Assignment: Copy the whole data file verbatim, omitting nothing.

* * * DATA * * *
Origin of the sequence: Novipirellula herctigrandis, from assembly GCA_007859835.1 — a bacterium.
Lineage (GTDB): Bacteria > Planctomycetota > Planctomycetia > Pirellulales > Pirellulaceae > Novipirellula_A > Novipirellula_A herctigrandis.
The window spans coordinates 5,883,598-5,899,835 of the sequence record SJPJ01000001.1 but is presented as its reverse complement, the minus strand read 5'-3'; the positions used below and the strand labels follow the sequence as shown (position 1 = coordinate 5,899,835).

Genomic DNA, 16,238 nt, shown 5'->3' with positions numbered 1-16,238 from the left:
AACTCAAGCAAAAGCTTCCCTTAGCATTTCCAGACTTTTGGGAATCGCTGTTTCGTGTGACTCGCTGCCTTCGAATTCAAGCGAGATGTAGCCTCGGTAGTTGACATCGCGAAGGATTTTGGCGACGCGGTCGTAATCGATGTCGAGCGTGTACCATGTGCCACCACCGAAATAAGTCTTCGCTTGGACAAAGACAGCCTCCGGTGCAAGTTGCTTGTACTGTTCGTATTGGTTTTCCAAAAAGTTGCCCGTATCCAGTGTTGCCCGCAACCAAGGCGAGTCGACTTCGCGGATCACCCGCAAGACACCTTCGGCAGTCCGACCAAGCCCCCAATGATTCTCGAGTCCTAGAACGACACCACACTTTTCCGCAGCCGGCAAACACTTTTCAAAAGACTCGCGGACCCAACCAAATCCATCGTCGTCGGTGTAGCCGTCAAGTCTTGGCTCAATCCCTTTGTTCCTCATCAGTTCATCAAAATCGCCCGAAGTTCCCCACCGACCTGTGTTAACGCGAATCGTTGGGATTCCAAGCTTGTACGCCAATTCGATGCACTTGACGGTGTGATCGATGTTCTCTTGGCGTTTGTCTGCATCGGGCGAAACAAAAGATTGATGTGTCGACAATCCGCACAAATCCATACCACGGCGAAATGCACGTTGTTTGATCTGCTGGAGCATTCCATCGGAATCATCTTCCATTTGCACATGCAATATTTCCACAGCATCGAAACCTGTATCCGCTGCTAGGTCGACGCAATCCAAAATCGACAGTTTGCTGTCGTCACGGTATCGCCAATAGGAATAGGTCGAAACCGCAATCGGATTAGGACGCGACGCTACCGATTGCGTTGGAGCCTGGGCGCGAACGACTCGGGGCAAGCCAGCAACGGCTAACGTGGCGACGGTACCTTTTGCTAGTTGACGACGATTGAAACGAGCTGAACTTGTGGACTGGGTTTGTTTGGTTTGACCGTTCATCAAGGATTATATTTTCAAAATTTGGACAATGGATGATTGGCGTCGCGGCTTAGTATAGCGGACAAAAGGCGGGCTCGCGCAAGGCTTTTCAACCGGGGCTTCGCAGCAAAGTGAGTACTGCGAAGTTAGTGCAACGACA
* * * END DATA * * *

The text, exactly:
Origin of the sequence: Novipirellula herctigrandis, from assembly GCA_007859835.1 — a bacterium.
Lineage (GTDB): Bacteria > Planctomycetota > Planctomycetia > Pirellulales > Pirellulaceae > Novipirellula_A > Novipirellula_A herctigrandis.
The window spans coordinates 5,883,598-5,899,835 of the sequence record SJPJ01000001.1 but is presented as its reverse complement, the minus strand read 5'-3'; the positions used below and the strand labels follow the sequence as shown (position 1 = coordinate 5,899,835).

Genomic DNA, 16,238 nt, shown 5'->3' with positions numbered 1-16,238 from the left:
AACTCAAGCAAAAGCTTCCCTTAGCATTTCCAGACTTTTGGGAATCGCTGTTTCGTGTGACTCGCTGCCTTCGAATTCAAGCGAGATGTAGCCTCGGTAGTTGACATCGCGAAGGATTTTGGCGACGCGGTCGTAATCGATGTCGAGCGTGTACCATGTGCCACCACCGAAATAAGTCTTCGCTTGGACAAAGACAGCCTCCGGTGCAAGTTGCTTGTACTGTTCGTATTGGTTTTCCAAAAAGTTGCCCGTATCCAGTGTTGCCCGCAACCAAGGCGAGTCGACTTCGCGGATCACCCGCAAGACACCTTCGGCAGTCCGACCAAGCCCCCAATGATTCTCGAGTCCTAGAACGACACCACACTTTTCCGCAGCCGGCAAACACTTTTCAAAAGACTCGCGGACCCAACCAAATCCATCGTCGTCGGTGTAGCCGTCAAGTCTTGGCTCAATCCCTTTGTTCCTCATCAGTTCATCAAAATCGCCCGAAGTTCCCCACCGACCTGTGTTAACGCGAATCGTTGGGATTCCAAGCTTGTACGCCAATTCGATGCACTTGACGGTGTGATCGATGTTCTCTTGGCGTTTGTCTGCATCGGGCGAAACAAAAGATTGATGTGTCGACAATCCGCACAAATCCATACCACGGCGAAATGCACGTTGTTTGATCTGCTGGAGCATTCCATCGGAATCATCTTCCATTTGCACATGCAATATTTCCACAGCATCGAAACCTGTATCCGCTGCTAGGTCGACGCAATCCAAAATCGACAGTTTGCTGTCGTCACGGTATCGCCAATAGGAATAGGTCGAAACCGCAATCGGATTAGGACGCGACGCTACCGATTGCGTTGGAGCCTGGGCGCGAACGACTCGGGGCAAGCCAGCAACGGCTAACGTGGCGACGGTACCTTTTGCTAGTTGACGACGATTGAAACGAGCTGAACTTGTGGACTGGGTTTGTTTGGTTTGACCGTTCATCAAGGATTATATTTTCAAAATTTGGACAATGGATGATTGGCGTCGCGGCTTAGTATAGCGGACAAAAGGCGGGCTCGCGCAAGGCTTTTCAACCGGGGCTTCGCAGCAAAGTGAGTACTGCGAAGTTAGTGCAACGACA